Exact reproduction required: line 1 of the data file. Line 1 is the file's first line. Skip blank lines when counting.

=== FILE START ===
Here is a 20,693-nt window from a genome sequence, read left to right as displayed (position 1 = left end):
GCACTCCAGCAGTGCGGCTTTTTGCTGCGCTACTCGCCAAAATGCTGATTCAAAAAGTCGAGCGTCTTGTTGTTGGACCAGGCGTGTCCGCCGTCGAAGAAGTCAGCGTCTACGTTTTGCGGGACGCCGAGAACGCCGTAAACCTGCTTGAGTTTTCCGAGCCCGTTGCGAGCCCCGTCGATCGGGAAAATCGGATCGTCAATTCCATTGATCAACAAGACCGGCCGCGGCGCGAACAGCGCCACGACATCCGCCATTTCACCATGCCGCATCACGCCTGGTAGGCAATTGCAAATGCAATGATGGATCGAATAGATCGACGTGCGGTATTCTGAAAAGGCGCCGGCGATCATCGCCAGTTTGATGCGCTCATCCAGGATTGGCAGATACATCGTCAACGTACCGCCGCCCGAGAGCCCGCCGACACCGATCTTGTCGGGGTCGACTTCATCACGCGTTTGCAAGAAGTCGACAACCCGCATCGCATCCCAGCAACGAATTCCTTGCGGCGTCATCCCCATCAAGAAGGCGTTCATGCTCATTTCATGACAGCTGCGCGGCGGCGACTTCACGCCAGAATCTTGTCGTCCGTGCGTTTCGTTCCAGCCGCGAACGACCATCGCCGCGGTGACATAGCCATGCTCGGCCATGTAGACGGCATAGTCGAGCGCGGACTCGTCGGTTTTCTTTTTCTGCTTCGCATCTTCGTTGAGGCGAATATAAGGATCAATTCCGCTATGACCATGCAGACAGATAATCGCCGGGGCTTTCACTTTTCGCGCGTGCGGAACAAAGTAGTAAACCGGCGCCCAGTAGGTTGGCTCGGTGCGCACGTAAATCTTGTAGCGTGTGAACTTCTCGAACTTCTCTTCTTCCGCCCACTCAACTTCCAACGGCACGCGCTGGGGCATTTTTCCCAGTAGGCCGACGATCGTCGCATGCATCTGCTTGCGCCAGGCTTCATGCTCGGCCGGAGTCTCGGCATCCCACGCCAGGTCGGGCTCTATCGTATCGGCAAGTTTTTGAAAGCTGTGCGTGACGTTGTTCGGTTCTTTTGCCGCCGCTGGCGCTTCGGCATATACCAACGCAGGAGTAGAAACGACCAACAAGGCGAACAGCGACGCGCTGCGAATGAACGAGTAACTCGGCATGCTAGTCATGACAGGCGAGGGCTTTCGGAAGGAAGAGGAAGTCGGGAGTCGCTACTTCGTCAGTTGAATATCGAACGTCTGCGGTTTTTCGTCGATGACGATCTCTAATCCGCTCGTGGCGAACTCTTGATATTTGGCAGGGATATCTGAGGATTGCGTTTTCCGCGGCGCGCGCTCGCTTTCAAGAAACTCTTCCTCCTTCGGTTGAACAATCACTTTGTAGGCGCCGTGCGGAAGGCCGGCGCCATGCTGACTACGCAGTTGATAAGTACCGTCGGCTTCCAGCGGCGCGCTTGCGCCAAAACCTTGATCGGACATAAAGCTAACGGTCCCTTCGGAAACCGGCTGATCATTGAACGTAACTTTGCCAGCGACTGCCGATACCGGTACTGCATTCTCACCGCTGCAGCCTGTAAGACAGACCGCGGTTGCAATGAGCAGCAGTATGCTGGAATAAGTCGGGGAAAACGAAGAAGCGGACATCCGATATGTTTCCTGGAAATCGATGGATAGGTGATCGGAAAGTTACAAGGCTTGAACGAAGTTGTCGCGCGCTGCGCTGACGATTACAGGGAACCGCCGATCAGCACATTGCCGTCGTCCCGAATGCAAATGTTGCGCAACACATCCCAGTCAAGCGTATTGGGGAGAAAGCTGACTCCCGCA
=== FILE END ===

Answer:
Here is a 20,693-nt window from a genome sequence, read left to right as displayed (position 1 = left end):